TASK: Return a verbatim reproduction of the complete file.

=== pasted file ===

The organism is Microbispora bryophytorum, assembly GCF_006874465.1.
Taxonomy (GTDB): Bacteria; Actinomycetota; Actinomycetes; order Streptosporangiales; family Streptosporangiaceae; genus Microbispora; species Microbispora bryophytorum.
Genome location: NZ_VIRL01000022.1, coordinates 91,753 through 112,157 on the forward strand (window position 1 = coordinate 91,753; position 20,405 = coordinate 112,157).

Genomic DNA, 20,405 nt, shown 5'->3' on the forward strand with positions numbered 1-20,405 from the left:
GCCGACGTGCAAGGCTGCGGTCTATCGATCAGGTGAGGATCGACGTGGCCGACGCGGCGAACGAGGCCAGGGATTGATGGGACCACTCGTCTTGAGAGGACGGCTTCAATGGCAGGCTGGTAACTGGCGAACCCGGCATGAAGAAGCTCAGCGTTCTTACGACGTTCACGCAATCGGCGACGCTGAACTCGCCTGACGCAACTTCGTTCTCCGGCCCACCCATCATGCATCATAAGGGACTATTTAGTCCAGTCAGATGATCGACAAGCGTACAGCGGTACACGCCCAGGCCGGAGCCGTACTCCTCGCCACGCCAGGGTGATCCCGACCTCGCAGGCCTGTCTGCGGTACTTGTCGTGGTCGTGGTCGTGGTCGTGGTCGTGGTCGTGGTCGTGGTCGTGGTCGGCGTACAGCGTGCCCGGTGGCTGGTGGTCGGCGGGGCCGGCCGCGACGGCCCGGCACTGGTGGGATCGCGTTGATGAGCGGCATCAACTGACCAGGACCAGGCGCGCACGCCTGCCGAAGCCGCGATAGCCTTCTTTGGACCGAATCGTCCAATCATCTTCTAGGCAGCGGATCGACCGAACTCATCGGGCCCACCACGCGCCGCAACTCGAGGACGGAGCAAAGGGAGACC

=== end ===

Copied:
The organism is Microbispora bryophytorum, assembly GCF_006874465.1.
Taxonomy (GTDB): Bacteria; Actinomycetota; Actinomycetes; order Streptosporangiales; family Streptosporangiaceae; genus Microbispora; species Microbispora bryophytorum.
Genome location: NZ_VIRL01000022.1, coordinates 91,753 through 112,157 on the forward strand (window position 1 = coordinate 91,753; position 20,405 = coordinate 112,157).

Genomic DNA, 20,405 nt, shown 5'->3' on the forward strand with positions numbered 1-20,405 from the left:
GCCGACGTGCAAGGCTGCGGTCTATCGATCAGGTGAGGATCGACGTGGCCGACGCGGCGAACGAGGCCAGGGATTGATGGGACCACTCGTCTTGAGAGGACGGCTTCAATGGCAGGCTGGTAACTGGCGAACCCGGCATGAAGAAGCTCAGCGTTCTTACGACGTTCACGCAATCGGCGACGCTGAACTCGCCTGACGCAACTTCGTTCTCCGGCCCACCCATCATGCATCATAAGGGACTATTTAGTCCAGTCAGATGATCGACAAGCGTACAGCGGTACACGCCCAGGCCGGAGCCGTACTCCTCGCCACGCCAGGGTGATCCCGACCTCGCAGGCCTGTCTGCGGTACTTGTCGTGGTCGTGGTCGTGGTCGTGGTCGTGGTCGTGGTCGTGGTCGTGGTCGGCGTACAGCGTGCCCGGTGGCTGGTGGTCGGCGGGGCCGGCCGCGACGGCCCGGCACTGGTGGGATCGCGTTGATGAGCGGCATCAACTGACCAGGACCAGGCGCGCACGCCTGCCGAAGCCGCGATAGCCTTCTTTGGACCGAATCGTCCAATCATCTTCTAGGCAGCGGATCGACCGAACTCATCGGGCCCACCACGCGCCGCAACTCGAGGACGGAGCAAAGGGAGACC